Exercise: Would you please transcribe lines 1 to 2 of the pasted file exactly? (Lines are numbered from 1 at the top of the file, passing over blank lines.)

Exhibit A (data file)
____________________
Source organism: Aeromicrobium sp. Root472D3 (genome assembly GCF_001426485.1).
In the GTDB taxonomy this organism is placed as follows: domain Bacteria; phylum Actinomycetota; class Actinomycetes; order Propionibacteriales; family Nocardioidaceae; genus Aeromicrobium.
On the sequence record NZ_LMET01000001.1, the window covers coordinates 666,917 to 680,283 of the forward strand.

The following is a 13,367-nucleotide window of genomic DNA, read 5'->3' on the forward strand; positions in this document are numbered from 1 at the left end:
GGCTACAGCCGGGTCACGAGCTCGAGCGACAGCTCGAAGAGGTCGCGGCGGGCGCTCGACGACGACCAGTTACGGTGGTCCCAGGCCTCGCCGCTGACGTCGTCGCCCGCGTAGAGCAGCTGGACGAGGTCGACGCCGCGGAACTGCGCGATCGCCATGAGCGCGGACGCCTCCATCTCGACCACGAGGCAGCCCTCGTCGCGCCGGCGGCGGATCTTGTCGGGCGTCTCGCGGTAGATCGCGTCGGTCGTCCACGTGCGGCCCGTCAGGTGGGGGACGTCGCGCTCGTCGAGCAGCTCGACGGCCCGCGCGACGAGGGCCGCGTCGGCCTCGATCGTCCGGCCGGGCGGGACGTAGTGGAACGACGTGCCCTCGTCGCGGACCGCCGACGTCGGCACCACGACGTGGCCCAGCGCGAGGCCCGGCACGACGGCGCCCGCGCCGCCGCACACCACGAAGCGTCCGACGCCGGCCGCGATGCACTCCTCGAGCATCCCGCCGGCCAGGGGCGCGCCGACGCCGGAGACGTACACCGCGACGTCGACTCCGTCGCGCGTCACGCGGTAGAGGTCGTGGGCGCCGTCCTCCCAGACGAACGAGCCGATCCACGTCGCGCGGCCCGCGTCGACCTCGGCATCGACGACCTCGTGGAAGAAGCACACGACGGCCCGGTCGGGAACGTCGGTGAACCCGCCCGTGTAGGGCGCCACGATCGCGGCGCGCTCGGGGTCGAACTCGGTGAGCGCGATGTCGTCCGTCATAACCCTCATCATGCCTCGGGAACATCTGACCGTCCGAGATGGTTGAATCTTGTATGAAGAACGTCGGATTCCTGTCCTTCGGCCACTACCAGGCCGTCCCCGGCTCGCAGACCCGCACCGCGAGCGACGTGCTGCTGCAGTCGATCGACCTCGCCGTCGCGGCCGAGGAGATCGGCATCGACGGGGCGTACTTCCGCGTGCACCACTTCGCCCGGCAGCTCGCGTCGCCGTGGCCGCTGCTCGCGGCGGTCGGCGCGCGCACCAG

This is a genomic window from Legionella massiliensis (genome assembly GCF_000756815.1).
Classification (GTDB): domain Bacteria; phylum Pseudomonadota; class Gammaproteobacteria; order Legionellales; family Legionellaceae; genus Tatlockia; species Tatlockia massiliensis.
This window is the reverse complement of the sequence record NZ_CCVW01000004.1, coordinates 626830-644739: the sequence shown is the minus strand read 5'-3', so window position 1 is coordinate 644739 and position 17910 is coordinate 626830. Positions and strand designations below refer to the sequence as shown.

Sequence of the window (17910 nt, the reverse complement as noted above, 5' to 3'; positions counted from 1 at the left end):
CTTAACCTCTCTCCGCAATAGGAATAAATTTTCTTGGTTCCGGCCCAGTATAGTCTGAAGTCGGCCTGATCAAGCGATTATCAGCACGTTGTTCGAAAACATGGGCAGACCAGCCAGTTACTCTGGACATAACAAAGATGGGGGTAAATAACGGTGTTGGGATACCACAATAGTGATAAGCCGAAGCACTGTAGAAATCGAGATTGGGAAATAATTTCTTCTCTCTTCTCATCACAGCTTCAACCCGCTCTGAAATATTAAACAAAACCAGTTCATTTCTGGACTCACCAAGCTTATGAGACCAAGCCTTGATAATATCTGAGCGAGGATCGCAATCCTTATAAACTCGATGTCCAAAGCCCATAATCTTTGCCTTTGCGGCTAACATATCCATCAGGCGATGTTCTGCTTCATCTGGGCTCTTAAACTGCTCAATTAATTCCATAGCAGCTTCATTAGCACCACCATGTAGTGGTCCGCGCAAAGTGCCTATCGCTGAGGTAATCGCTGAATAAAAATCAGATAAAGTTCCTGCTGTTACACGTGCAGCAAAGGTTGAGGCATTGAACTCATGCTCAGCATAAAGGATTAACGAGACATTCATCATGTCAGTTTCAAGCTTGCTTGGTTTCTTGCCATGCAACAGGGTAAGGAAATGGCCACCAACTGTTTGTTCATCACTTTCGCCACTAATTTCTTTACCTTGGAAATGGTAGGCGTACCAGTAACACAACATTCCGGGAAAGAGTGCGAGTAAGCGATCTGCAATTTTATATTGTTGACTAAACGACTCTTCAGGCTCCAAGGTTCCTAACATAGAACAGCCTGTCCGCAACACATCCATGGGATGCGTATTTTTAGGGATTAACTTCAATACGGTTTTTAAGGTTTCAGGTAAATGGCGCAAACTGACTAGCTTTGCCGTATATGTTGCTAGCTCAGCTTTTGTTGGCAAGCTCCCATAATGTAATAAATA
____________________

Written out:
Source organism: Aeromicrobium sp. Root472D3 (genome assembly GCF_001426485.1).
In the GTDB taxonomy this organism is placed as follows: domain Bacteria; phylum Actinomycetota; class Actinomycetes; order Propionibacteriales; family Nocardioidaceae; genus Aeromicrobium.